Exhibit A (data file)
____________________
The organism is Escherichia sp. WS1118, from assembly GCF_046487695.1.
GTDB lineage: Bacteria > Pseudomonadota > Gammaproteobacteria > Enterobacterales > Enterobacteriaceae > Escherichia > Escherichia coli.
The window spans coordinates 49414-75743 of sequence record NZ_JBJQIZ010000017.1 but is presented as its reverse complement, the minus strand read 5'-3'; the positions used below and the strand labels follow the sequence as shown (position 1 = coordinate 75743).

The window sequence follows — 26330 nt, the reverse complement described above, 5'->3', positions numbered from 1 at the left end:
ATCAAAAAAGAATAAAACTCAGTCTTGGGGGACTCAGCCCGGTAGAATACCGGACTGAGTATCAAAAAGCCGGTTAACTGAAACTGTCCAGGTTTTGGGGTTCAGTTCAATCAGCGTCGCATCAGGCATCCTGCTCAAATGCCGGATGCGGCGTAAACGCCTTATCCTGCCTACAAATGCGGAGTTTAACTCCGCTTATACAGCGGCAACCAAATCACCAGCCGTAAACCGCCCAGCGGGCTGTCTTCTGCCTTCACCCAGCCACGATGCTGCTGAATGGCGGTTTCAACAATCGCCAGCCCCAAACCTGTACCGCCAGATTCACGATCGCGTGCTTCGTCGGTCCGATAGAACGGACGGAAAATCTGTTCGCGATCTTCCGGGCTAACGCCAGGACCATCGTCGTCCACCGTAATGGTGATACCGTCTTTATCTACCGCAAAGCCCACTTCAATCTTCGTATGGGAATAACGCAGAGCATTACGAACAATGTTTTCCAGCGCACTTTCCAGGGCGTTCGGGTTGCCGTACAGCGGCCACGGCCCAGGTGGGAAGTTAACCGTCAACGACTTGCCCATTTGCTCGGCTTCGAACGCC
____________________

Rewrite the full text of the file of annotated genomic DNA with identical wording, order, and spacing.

The organism is Escherichia sp. WS1118, from assembly GCF_046487695.1.
GTDB lineage: Bacteria > Pseudomonadota > Gammaproteobacteria > Enterobacterales > Enterobacteriaceae > Escherichia > Escherichia coli.
The window spans coordinates 49414-75743 of sequence record NZ_JBJQIZ010000017.1 but is presented as its reverse complement, the minus strand read 5'-3'; the positions used below and the strand labels follow the sequence as shown (position 1 = coordinate 75743).

The window sequence follows — 26330 nt, the reverse complement described above, 5'->3', positions numbered from 1 at the left end:
ATCAAAAAAGAATAAAACTCAGTCTTGGGGGACTCAGCCCGGTAGAATACCGGACTGAGTATCAAAAAGCCGGTTAACTGAAACTGTCCAGGTTTTGGGGTTCAGTTCAATCAGCGTCGCATCAGGCATCCTGCTCAAATGCCGGATGCGGCGTAAACGCCTTATCCTGCCTACAAATGCGGAGTTTAACTCCGCTTATACAGCGGCAACCAAATCACCAGCCGTAAACCGCCCAGCGGGCTGTCTTCTGCCTTCACCCAGCCACGATGCTGCTGAATGGCGGTTTCAACAATCGCCAGCCCCAAACCTGTACCGCCAGATTCACGATCGCGTGCTTCGTCGGTCCGATAGAACGGACGGAAAATCTGTTCGCGATCTTCCGGGCTAACGCCAGGACCATCGTCGTCCACCGTAATGGTGATACCGTCTTTATCTACCGCAAAGCCCACTTCAATCTTCGTATGGGAATAACGCAGAGCATTACGAACAATGTTTTCCAGCGCACTTTCCAGGGCGTTCGGGTTGCCGTACAGCGGCCACGGCCCAGGTGGGAAGTTAACCGTCAACGACTTGCCCATTTGCTCGGCTTCGAACGCC